The Roman Church is the efficient cause of unity…

This should make sense to us given that there are times when the Chair of Peter is empty (e.g., the interregnum period following the death of a pope), and it cannot be said that the unity of the Church at such moments is destroyed because the principle of cohesion has thus been removed. For as long as the Roman Church endures, so too does the unity of the Christian commonwealth.

Being indefectible, the Roman Church will stand not just as a visible sign of unity, but as its efficient cause as well, and this until the end of time.

Pope Leo XIII taught, as previously mentioned, “the unity of the faith is of necessity required for the unity of the Church.” This being so, one can understand why the gift of indefectibility pertains most particularly to the Church of Rome – that is, to the See of Rome – she who is both the sign and the cause of unity.

The 1917 Catholic Encyclopedia, in its treatment of the indefectibility of the Church, explains:

The gift of indefectibility plainly does not guarantee each several part of the Church against heresy or apostasy. The promise is made to the corporate body. Individual Churches may become corrupt in morals, may fall into heresy, may even apostatize …

Only to One particular Church is indefectibility assured, viz. to the See of Rome. To Peter, and in him to all his successors in the chief pastorate, Christ committed the task of confirming his brethren in the Faith (Luke 22:32); and thus, to the Roman Church, as Cyprian says, “faithlessness cannot gain access” (Epistle 54).”

At this, dear reader, we stand face-to-face with a genuine conundrum.

It is perfectly plain to all with eyes to see that faithlessness has most certainly gained access to the institution that is operating out of Rome today under the headship of Jorge Bergoglio. This terrible reality, however, is not a purely recent development.

Some fifty years ago, Archbishop Marcel Lefebvre had warned that this same institution, though it is pleased to call itself the Catholic Church, is really nothing of the sort; rather, he said, it is a “counterfeit church.” Why did he say as much? Because this Roman church has lost the faith!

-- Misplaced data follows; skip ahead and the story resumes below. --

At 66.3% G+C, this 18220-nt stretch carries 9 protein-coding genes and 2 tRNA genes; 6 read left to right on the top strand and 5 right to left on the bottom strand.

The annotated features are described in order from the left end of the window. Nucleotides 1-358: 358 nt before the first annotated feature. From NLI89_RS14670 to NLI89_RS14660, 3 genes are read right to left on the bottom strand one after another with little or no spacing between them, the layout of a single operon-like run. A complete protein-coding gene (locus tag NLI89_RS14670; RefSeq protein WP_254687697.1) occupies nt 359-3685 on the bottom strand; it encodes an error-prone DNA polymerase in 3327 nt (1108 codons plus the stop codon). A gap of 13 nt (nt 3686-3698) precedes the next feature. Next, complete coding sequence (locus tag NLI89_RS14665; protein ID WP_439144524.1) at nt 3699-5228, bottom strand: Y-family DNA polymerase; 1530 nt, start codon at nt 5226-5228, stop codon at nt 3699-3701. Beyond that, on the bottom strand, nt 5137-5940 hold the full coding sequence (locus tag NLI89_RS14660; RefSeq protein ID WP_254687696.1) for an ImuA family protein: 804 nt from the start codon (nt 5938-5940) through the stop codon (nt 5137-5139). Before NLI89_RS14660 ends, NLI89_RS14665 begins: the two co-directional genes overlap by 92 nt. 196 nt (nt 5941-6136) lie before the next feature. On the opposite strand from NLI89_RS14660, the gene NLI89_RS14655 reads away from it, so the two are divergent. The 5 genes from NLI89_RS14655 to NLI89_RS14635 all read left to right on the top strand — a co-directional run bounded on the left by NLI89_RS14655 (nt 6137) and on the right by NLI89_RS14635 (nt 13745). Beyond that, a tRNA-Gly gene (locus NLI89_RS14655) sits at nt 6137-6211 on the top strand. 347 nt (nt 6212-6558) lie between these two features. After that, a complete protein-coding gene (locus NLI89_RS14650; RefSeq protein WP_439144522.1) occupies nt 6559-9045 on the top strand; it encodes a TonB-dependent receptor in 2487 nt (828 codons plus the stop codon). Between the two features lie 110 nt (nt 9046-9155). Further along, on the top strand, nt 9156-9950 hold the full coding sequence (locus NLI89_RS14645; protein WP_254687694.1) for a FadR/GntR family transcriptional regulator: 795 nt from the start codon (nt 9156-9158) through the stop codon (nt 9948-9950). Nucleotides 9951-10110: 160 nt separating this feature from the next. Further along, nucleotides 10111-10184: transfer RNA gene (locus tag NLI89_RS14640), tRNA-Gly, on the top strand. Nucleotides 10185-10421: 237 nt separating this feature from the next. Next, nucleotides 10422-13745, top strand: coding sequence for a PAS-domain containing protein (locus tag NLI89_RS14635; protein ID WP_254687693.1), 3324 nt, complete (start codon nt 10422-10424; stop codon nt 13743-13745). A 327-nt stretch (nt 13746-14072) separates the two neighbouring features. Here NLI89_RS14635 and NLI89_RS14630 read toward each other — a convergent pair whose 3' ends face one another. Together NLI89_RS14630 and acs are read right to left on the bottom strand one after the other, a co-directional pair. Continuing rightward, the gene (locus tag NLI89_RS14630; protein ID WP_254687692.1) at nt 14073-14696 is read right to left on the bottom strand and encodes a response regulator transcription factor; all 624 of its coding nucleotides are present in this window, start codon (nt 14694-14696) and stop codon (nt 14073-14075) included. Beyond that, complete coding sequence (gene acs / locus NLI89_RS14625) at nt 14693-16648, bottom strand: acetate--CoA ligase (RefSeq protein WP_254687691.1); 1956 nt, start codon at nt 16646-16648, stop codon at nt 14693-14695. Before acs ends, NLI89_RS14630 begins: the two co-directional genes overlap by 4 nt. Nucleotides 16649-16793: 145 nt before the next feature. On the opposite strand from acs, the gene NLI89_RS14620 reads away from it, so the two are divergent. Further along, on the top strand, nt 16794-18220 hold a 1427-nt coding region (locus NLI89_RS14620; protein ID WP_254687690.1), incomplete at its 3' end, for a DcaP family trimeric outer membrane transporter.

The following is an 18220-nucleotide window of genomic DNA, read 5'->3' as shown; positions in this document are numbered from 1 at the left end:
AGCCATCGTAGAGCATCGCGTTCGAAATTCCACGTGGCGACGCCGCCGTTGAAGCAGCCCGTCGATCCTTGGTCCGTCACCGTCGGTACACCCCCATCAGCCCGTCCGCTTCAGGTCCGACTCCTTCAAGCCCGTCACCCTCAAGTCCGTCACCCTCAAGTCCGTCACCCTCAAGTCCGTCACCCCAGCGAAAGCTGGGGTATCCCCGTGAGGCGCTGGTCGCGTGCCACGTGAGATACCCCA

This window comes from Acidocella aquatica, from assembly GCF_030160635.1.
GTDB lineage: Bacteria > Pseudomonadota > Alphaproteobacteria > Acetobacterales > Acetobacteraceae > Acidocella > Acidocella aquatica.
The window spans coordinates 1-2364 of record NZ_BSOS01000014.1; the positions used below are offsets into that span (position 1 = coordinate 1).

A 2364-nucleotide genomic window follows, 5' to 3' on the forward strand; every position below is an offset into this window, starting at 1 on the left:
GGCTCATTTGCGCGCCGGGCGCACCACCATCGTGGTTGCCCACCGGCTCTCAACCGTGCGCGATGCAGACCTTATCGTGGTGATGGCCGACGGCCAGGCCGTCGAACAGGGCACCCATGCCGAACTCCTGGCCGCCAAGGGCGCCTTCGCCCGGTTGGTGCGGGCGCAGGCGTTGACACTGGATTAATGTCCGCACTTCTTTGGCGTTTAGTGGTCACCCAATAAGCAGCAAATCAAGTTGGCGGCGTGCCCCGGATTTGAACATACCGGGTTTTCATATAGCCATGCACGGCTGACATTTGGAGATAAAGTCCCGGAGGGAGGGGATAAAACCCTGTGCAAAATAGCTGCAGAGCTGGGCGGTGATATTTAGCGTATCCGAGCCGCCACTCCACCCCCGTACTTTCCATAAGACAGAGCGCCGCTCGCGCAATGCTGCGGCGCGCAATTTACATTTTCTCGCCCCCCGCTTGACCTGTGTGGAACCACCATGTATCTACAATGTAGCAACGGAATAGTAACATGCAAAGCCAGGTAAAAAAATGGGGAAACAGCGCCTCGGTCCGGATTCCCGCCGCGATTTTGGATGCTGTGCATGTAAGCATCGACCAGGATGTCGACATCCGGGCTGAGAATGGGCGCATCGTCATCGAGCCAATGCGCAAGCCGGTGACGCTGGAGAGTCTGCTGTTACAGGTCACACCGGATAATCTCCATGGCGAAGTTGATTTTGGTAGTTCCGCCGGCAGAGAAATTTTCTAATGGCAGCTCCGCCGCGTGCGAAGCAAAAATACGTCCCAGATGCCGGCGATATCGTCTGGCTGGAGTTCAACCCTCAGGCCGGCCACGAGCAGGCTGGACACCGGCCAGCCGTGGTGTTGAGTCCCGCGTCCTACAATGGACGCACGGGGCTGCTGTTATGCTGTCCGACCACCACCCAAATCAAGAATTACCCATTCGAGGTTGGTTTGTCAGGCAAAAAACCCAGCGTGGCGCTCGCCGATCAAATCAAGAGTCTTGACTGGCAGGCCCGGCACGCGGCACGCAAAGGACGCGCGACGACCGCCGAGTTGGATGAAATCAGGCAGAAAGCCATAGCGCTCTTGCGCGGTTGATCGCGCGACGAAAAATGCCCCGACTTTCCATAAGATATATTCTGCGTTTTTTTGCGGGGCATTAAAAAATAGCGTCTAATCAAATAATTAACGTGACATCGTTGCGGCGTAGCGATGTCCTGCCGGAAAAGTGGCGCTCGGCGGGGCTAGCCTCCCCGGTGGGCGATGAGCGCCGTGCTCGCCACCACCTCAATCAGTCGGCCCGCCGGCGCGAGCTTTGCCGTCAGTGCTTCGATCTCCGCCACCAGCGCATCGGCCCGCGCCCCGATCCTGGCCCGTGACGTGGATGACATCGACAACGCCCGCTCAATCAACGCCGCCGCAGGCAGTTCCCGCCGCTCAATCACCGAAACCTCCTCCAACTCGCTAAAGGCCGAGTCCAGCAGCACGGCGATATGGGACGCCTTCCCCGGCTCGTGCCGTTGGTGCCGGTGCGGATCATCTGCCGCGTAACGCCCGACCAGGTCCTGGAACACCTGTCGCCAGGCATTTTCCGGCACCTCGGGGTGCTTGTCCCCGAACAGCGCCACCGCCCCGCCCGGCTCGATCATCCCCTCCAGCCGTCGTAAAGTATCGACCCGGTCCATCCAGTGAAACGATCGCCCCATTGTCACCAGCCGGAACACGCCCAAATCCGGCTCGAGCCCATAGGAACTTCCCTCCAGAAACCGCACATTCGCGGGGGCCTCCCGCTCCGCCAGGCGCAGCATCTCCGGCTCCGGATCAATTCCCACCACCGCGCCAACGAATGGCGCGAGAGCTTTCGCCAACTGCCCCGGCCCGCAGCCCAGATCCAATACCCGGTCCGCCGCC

One may also think of Blessed Anne Catherine Emmerich, who in 1820 had visions of a “counterfeit church,” and the warning issued by Our Lady of LaSalette, who said that Rome will lose the faith, becoming the seat of the Antichrist.

When we look to the Eternal City today, what do we see? We see but one visible society that is commonly accepted as the See of Rome; it is corrupt, immoral, and infested with grave error, and it disseminates its filth globally and with impunity.

Taking into consideration all that has been written here, one cannot help but ask, nay, make that plead to the Almighty:

Where, O’ Lord, is the Roman Pontiff upon whom the Church rests just as a building rests on its foundation? Where is the Vicar of Christ, who serves as the principle of cohesion and provides the necessary condition of stability and strength of the one true Church? Where is the pope, he who supports the Church and guards it in all its strength and indestructible unity?

Where is the indefectible Roman Church to be found? Where is this See of Rome, that visible society that serves as both the sign and cause of the unity with which you endowed the one true Church? Where, pray tell, is this Church of Rome wherein faithlessness cannot gain access?

Dear God, we beg Thee, enlighten us!